• Mathematical “locusts” an mathematical explanation of the cicadas and prime numbers phenomenon.

March 11, 2012

Is it hot enough for cicadas yet?

Filed under: Brood I | Magicicada | Periodical — Dan @ 9:48 am

Update (4/23): The first Brood I emergence (that we heard of) occurred in Roanoke, Virginia. Unfortunately, the sudden cold, wet weather seems to have hurt the early emerging cicadas.

The rest of this post was originally from March 11th, 2012:

Next week temperatures are forecasted to reach 79°F in the parts of Virginia, where Brood I Magicicadas are expected to emerge this year. That’s hot for March, but is it hot enough for the cicadas? Periodical cicadas typically emerge when the soil 8″ below the surface reaches 64°F. Although temperatures will be in the 70’s all week, that might not be enough to heat the soil to the necessary temperature, but stranger things have happened.

Last year Brood XIX Magicicada started emerging in Abbeville County, South Carolina after only 3 days of temperatures in the 70s.

My guess is temperatures won’t heat the soil enough to launch a full-blown emergence, but a few cicadas will emerge in the warmest and sunniest areas. Keep on the look out. Take photos and video. Report sightings to magicicada.org. Check the Magiciciada database for locations; places like Rockbridge, Page, Botetourt, and Bath counties…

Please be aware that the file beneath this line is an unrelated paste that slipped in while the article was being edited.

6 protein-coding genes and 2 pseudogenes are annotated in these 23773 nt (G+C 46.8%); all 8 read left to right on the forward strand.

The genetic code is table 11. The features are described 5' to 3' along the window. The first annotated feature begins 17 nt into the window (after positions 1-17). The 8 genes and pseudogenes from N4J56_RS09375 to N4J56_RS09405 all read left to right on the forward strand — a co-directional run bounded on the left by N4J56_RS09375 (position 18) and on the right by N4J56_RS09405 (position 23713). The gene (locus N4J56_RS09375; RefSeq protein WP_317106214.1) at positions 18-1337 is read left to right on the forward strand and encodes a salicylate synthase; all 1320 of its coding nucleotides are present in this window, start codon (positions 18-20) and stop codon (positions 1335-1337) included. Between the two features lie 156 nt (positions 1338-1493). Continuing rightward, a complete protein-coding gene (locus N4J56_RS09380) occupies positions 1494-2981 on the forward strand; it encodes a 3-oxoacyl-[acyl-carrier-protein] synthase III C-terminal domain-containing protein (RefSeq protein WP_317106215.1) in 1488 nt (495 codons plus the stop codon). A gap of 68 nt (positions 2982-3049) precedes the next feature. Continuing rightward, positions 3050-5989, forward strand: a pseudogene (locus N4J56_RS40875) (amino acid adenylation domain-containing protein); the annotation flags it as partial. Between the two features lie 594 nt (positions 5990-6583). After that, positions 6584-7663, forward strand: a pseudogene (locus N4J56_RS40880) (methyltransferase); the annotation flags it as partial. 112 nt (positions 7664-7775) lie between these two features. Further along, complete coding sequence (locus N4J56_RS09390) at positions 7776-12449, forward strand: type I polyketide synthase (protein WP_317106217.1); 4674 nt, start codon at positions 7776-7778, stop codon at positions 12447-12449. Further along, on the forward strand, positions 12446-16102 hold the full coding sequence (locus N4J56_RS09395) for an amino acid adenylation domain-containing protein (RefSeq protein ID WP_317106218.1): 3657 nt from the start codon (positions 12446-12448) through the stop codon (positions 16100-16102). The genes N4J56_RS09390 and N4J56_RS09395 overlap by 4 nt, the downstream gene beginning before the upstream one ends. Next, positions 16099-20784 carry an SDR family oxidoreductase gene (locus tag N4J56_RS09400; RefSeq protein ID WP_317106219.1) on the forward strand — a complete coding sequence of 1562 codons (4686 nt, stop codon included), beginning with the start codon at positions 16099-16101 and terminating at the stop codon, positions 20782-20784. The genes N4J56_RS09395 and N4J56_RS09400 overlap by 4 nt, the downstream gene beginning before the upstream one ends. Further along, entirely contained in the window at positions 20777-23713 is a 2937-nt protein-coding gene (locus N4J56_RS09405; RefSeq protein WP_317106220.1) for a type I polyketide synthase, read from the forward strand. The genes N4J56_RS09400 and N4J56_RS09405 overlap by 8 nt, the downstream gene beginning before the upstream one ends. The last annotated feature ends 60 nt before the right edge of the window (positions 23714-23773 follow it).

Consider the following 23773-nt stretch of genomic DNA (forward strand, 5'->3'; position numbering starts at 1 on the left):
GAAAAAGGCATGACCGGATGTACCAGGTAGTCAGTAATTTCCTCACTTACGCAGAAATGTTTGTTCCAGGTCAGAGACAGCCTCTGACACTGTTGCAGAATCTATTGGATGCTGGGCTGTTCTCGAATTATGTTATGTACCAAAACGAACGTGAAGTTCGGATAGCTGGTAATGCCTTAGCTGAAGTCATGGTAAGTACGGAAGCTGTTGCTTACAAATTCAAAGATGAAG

hot under the exoskeleton

December 26, 2011

Brood I cicadas will emerge in Virginia and West Virginia in 2012

Filed under: Brood I | Magicicada | Periodical — Dan @ 9:51 am

The Magicicada periodical cicadas belonging to Brood I (one) will emerge in western Virginia and eastern West Virginia in the spring of 2012. Brood I cicadas have a 17-year life cycle. Three species of periodical cicada will emerge: Magicicada cassini, Magicicada septendecim, and Magicicada septendecula.